NHS Northern Ireland - South Eastern Health & Social Care Trust and Glaxo SmithKline UK (GSK)

Working Jointly to Improve Urology Healthcare Executive Summary


To improve quality and productivity in the management of patients with LUTS/BPH in the primary care setting in South Eastern Health & Social Care Trust catchment area


It is anticipated that implementing this training initiative will realise the following benefits to patients, GPs, SEHSC Trust and GSK:

  • Up-skill knowledgeable local GPs to a higher level of expertise in urology LUTS management.
  • Enhanced alignment of patient care and prescribing in line with the recommendations, including drug treatment recommendations, described in the NICE Clinical Guideline 97: ‘The management of lower urinary tract symptoms in men’[1].

Both parties have committed resources to support this project which will run from February 2012 - June 2013.


In 2009 a ‘Review of Adult Urology Services in Northern Ireland’ was commissioned. The Review concluded that reform is necessary.

Areas of concern highlighted were:

1. the need to introduce a new model of service delivery which is fit for purpose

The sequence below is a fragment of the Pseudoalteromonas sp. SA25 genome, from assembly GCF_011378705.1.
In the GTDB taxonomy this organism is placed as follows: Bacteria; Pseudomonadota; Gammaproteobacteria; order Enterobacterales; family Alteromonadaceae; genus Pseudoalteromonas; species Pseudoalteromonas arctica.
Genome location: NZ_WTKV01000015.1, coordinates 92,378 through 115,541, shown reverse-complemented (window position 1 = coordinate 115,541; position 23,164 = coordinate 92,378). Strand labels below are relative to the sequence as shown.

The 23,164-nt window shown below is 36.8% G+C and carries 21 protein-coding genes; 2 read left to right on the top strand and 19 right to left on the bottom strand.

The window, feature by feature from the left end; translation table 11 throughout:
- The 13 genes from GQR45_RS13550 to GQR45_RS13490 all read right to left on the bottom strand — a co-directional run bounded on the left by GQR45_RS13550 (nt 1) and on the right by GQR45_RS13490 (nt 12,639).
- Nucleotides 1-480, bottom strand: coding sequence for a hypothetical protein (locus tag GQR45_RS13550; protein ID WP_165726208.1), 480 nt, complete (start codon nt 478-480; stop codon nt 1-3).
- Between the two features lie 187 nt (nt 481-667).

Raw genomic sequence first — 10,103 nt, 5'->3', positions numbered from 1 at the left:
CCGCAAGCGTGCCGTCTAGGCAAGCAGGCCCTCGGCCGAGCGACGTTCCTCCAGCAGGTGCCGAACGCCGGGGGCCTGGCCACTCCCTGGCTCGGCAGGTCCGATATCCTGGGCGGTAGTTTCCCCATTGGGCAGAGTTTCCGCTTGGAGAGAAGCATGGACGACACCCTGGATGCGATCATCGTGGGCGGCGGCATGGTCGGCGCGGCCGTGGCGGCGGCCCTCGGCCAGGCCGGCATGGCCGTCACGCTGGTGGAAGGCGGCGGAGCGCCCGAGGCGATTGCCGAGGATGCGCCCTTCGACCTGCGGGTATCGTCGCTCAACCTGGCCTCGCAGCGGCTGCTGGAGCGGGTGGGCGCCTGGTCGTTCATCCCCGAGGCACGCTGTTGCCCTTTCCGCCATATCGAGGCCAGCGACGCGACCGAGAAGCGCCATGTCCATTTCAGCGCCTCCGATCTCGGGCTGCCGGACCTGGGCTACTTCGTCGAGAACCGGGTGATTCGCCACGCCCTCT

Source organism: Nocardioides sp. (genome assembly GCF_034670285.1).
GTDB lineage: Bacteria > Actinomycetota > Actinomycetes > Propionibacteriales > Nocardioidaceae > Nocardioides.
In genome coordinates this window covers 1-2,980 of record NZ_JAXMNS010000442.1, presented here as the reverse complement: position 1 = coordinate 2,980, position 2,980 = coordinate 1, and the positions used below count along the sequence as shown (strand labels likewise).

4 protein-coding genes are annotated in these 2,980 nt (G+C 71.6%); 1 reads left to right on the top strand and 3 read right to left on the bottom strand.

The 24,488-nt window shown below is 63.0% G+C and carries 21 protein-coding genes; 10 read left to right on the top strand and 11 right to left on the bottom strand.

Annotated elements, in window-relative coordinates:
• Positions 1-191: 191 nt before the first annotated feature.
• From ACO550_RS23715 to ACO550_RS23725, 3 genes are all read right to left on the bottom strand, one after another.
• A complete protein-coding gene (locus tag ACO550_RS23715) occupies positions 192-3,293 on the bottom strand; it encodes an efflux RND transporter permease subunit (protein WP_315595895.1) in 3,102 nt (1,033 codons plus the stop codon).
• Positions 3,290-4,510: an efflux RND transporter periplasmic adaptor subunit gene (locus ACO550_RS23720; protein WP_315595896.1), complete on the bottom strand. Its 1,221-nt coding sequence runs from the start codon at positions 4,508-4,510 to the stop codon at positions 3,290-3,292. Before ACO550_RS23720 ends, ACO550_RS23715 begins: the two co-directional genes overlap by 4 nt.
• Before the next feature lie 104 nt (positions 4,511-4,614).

2. workforce planning, training and development needs

3. future resourcing, provided in the right place at the right time by appropriately trained and skilled staff

“Aim: to ensure greater engagement between secondary and primary care clinicians and practitioners to agree clinical pathways which reduce the use of hospital services and increase the capability of primary care to manage patients more locally”

Project Scope

In consultation with clinical experts from the Trust, it was agreed that GSK and SEHSCT would develop a training initiative that promoted enhanced understanding and confidence to manage LUTS within general practice. This has the potential to translate in to clinical benefits for patients as a result of earlier diagnosis/appropriate interventions, as well as realising rational prescribing benefits to both the practice and Trust if patients are optimally medicated earlier in the disease progression. There is also likely to be a reduction in referrals to secondary care, and a decrease in acute hospital admissions for AUR and/or BPH related surgery.

The associated audit capability will be contracted to an external agency, Quintiles, which has the requisite expertise and credentials. Qualified Quintiles ‘Healthcare Information Technology Systems’ (HITS) personnel will ensure that all patient data collected will be anonymised, and amalgamated at practice level, to safeguard patient confidentiality at all times.

It has been agreed that GSK UK and South Eastern Health & Social Care Trust will work together through the Joint Working Project ‘Urology Steering Group’, and will combine financial and people resource in this Joint Working Project.

For further information contact:

GSK UK Customer Contact Centre: +44 (0)800 221 441


1. NICE Clinical Guideline 97 ‘The management of lower urinary tract symptoms in men’ (Accessed April 2013)

UK/URO/0185b/11(1) Archived 2015.